My experience at Les Cours Florent in Marseille, France.
Read below sixth former Carla's experience of attending the prestigious French acting school, Les Cours Florent, made possible by our MFL Sixth Form Scholarship.
Les Cours Florent is a very well-known acting school in France. It’s like the Oxbridge of French theatre. Actors such as Diane Kruger, Isabelle Carré, Pierre Niney and Audrey Tatou have studied there.
When I found this course, I originally had the choice to go to Paris and do an English acting course, doing some Shakespeare or go to Marseille and do a course completely in French. I decided that it would be interesting to try the course in French seeing as I had never done acting in French before.
I was lucky enough to get a MFL scholarship which meant the school gave me a certain amount of money to pay for this course.
But the real benefit was that the scholarship gave me the opportunity to explore options for expanding on my language ability through a huge number of different avenues. In the end I chose a theatrical option because it combined my passion for language with my ambitions in acting. So, I would really recommend that you apply for a scholarship, too.
Before starting the course, we were told to read a book called ‘Roberto Zucco’ which was going to be the script we were going to act out.
When I found out I had to do this, I was quite worried as I thought I wasn’t going to be able to understand the book (due to it being a difficult text but also because French isn’t my first language).
As soon as we got into the class and started reading the script all together, I realised straight away that everyone was really getting into it and vocally acting out their roles which meant that you had to read the words quickly, understand the context and be in your role. Due to French not being my first language, speaking fast can be quite difficult so that took me a while to get used to.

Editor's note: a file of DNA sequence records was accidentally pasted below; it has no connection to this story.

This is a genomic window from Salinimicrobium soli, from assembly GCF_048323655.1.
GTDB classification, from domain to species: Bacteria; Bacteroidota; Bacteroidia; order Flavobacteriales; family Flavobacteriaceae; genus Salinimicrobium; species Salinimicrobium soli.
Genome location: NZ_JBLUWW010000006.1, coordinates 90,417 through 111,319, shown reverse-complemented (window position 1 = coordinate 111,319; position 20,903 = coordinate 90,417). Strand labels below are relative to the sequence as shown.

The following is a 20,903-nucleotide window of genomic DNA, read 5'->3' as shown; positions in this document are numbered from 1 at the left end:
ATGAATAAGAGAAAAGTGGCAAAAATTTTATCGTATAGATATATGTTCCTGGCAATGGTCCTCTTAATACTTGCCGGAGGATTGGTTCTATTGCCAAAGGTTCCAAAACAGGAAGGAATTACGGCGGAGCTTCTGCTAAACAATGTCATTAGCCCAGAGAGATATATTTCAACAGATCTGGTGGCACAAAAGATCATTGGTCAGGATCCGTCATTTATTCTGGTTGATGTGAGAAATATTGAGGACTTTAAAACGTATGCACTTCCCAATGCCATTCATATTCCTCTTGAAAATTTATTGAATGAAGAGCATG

It wasn’t until our tutor began to illustrate what she meant that I started to appreciate the differences in style between English drama style and French drama style. I noticed that the French have a much more expressive way of performing a role. For example, my tutor would use her body in a very expansive way and almost filled the room with her gesturing, her facial expressions and the precise articulation of the words and the way she projected them.
It’s interesting to observe that the English culture is much more reserved than the French, so I suspect that the French style of acting reflects the French passionate and emotional culture. For example, you would expect a passion scene performed by English performers to be very subtle in its expression, whereas my French tutor was very physical in the way she interpreted a romantic scene.
At the end of the course, we had prepared a monologue which we had to perform in front of a camera. We had all assumed that this was simply a way of consolidating our week into a video – until the Head of The Cours Florent from Montpellier appeared. It was then that we realised we were about to audition for a place at the school.
Thankfully I was awarded a place and have chosen to go to Montpellier instead of Paris – as it has a better reputation for training actors. I begin my studies in September.
Beyond the discoveries I have made into the differences in acting styles between us and the French, the challenge of performing in French rather than English has definitely improved my resilience and boosted my confidence.
The nerves I felt at the beginning of the course quickly evaporated once I realised that everyone with me felt the same – and were really nice people, and I remain friends with them and will be seeing many of them when I get to Montpellier.
Written by: Carla, Year 13